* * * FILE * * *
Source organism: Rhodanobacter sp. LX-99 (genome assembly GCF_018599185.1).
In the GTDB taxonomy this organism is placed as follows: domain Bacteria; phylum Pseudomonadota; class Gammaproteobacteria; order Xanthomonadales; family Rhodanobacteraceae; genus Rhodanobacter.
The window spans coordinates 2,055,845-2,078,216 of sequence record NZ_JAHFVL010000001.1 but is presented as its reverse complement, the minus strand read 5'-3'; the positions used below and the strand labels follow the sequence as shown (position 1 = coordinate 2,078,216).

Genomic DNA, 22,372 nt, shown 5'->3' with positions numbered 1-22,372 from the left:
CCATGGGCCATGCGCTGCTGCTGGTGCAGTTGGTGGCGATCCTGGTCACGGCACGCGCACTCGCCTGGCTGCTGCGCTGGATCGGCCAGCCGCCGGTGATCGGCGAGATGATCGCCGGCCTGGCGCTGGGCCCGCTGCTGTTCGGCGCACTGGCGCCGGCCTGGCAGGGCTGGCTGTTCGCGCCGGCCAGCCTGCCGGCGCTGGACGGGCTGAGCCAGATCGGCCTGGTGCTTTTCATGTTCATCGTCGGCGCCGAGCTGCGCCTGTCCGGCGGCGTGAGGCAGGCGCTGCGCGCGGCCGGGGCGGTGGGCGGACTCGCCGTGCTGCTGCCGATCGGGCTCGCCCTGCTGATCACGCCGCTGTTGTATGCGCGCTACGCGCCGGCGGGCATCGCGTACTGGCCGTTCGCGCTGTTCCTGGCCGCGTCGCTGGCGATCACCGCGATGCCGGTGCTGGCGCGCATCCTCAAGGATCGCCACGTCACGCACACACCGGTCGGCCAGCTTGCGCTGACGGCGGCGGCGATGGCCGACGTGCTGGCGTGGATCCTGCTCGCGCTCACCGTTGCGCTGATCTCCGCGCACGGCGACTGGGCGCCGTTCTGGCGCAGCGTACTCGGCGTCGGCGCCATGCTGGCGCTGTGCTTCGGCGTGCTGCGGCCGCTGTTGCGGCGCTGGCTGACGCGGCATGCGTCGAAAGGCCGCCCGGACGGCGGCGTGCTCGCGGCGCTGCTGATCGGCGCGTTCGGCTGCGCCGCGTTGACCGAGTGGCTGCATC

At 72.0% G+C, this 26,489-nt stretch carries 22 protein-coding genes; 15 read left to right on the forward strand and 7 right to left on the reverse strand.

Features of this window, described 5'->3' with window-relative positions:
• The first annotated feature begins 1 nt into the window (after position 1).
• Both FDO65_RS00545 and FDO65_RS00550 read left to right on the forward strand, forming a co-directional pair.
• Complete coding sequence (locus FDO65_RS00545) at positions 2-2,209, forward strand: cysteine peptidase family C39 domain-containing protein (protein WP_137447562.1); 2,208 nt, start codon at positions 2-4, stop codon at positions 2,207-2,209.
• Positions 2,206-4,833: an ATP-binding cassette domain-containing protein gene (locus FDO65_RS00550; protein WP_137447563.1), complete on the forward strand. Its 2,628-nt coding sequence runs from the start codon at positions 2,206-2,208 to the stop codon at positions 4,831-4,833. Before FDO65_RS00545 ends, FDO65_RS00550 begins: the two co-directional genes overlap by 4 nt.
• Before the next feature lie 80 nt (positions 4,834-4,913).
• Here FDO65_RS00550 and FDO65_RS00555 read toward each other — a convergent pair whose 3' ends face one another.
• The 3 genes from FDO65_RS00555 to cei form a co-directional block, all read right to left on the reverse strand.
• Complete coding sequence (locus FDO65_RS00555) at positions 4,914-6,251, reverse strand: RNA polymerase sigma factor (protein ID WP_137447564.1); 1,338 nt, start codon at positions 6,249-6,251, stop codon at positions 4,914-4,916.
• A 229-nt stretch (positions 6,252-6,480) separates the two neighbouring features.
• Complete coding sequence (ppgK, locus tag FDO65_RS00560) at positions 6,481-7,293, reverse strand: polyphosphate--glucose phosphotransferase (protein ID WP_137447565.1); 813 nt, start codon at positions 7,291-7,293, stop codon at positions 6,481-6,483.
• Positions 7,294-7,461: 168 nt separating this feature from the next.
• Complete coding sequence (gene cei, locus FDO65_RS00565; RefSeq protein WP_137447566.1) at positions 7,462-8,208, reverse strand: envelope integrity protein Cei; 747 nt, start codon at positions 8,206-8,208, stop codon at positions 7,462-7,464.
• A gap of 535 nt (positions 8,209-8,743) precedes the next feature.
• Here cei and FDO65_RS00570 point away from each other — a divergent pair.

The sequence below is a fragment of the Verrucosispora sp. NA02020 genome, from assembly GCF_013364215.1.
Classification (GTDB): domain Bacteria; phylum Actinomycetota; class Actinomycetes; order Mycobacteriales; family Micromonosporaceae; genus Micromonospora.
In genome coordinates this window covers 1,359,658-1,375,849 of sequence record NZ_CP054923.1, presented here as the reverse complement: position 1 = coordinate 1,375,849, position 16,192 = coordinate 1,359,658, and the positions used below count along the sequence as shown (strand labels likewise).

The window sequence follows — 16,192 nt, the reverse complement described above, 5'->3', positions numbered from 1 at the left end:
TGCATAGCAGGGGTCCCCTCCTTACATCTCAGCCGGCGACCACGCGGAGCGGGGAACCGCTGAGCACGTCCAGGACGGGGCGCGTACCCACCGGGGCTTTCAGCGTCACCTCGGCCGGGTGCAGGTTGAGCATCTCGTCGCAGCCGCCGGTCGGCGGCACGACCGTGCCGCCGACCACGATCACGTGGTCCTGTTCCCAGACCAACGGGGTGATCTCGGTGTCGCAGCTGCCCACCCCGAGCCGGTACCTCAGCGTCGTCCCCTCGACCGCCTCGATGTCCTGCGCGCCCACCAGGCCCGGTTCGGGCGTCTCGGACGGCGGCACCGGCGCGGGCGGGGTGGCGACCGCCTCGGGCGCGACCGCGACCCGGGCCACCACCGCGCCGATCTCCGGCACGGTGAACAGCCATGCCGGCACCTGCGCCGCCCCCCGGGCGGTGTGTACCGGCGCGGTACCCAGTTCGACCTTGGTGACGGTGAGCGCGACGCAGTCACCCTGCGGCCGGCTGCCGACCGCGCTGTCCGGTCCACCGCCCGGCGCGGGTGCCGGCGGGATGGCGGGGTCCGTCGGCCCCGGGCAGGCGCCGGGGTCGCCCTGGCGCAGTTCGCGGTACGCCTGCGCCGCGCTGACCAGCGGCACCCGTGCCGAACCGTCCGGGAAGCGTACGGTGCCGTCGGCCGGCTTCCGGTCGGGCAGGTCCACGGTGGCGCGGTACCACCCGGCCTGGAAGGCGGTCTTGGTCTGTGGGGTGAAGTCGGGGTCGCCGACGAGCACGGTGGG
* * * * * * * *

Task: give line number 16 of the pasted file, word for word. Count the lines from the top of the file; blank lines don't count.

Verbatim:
• A 229-nt stretch (positions 6,252-6,480) separates the two neighbouring features.